I’m not sure tiny house people have figured out the land issue yet. Even if you could get Sacramento to approve zoning for tiny houses, the plot of land (with hookup, remember) will cost more than the house. In San Fran, the same land will cost hundreds of thousands of $.
I don’t think a tiny house cost is irrelevant to the builder’s location at all. For a couple reasons. #1 The builder’s cost to operate are going to be higher in CA than in Missouri. His office space costs more, the taxes are probably higher, etc. so that’s going to translate into his prices. And #2 The builder’s main “audience” is people in CA looking to go tiny. The folks in CA know what they’d have to pay for a house on land (and might have that $180K/year job), so they’re willing to pay more for a tiny house than the folks in Missouri who could buy a better home for less money. — Tiny House Talk Team
I wanted to love it, but the kitchen should be 1/3 the size! It’s cute though
It is a cutie 🙂 — Tiny House Talk Team
I’m constantly bemused by the, how can I say this delicately?, weird names they give different models. Kilimanjaro? What does this house have in common with a mountain in Africa? Nada!
And there are numerous examples throughout the site of inappropriate names for Tiny Homes. It’s as ridiculous as many car names for crying out loud.
Well, the name of the company is Tiny “Mountain” Homes, so I think they are being clever by giving their homes mountain names. It’s like how jeans at some stores are named after people: “The Clara.” It makes no sense, but it helps with advertising because instead of “blue jeans with high waist” you can say, oh I’d like “The Lindsey” jeans. That being said, I don’t defend all tiny house names haha. — Tiny House Talk Team
Maybe the jeans are for Dr. Who fans.
I love the way it shows the price. Everything is perfect in my opinion. You guys did a beautiful job from all color choosing layout everything. Only thing I wish it had a floor plan drawn to show. Beautiful beautiful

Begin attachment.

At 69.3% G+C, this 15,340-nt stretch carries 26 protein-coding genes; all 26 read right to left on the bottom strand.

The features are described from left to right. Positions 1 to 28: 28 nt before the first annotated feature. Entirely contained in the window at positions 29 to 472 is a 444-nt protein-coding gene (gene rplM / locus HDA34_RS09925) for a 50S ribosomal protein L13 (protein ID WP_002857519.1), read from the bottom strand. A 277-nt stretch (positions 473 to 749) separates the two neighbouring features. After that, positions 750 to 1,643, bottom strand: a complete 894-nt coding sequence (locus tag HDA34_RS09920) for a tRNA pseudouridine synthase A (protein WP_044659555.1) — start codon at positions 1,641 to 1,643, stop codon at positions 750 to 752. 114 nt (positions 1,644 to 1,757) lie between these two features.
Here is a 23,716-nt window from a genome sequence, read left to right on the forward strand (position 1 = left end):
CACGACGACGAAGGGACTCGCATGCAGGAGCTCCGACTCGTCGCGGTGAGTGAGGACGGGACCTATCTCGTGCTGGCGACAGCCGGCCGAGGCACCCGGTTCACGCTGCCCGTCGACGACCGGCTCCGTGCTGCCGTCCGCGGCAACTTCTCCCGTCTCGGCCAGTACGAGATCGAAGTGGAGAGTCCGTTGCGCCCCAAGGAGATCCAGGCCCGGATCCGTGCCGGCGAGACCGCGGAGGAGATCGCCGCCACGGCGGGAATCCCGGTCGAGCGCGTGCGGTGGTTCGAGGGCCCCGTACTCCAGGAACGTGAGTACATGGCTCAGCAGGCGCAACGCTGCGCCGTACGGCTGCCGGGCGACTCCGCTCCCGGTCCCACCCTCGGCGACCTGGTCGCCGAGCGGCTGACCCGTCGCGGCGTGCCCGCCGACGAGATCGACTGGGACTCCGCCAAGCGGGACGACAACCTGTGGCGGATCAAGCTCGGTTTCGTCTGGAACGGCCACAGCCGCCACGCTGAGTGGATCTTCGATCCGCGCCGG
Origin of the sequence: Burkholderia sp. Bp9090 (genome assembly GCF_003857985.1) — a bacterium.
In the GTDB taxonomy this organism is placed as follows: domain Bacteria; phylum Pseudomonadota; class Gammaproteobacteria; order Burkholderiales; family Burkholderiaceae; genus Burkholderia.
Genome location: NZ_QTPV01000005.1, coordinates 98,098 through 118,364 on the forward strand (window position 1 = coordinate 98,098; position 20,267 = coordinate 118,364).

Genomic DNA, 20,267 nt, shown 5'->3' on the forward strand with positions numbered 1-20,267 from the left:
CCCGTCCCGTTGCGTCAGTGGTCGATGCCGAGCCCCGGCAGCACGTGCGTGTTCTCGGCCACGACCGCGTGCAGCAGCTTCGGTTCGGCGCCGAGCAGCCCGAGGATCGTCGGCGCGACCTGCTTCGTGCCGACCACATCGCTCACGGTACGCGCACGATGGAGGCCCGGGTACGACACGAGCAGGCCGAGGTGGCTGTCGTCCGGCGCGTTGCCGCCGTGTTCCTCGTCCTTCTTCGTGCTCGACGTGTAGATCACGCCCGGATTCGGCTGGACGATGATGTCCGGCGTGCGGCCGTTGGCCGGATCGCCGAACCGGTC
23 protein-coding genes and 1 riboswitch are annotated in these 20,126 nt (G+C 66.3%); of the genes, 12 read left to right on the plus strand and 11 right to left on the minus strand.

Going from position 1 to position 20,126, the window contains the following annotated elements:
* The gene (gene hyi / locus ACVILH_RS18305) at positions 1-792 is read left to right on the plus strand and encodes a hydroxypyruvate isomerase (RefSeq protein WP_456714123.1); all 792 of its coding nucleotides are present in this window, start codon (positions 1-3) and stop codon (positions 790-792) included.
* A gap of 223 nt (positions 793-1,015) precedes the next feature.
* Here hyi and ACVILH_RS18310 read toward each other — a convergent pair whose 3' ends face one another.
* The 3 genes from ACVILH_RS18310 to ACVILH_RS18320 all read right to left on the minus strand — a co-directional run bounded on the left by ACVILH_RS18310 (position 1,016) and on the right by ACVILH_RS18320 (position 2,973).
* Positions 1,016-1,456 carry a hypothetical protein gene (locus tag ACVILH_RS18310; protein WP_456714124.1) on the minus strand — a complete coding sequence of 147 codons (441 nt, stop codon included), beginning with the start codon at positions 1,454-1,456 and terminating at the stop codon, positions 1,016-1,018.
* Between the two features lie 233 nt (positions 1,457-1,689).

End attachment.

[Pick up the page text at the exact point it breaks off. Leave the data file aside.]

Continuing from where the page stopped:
So happy you loved it Laura! — Tiny House Talk Team
Nice house, but I feel like its wrong to butt a stove and refrigerator together. I could be wrong but in my mind the heat from the stove would make the refrigerator to have to work harder than it should. Think turkey for thanks giving, or baking bread. 😀 idk. Fridge, sink, stove seems a better order.
Many people hate that combo! I have it in our apartment, and it’s never bothered me, but I can see the concern! — Tiny House Talk Team
I though lofts were dead but here we have a pretty good compromise. Seems like some nice headroom that you would really need during sex. Otherwise, you probably don’t need it.
A lovely TH, but not for me. Sorry!
Having never been fond of stove/frig next to each other, it’s SO much better than seeing stove next to a doorway which to me is an accident waiting to happen! Imho, I think newer appliances have better insulation, taking away the worry of temp differentials, at least I hope so. I do like the big kitchen and prefer the breakfast bar to a table.
I would also like to thank you for posting a follow up ‘after’ post about this home in Jan 2017, showing how the new owner put her personal touches to it. Great idea, thank you!
She approached us and I’m so happy she did! Great to see her changes. Our apt. has stove/fridge side by side and honestly it’s never caused us any trouble.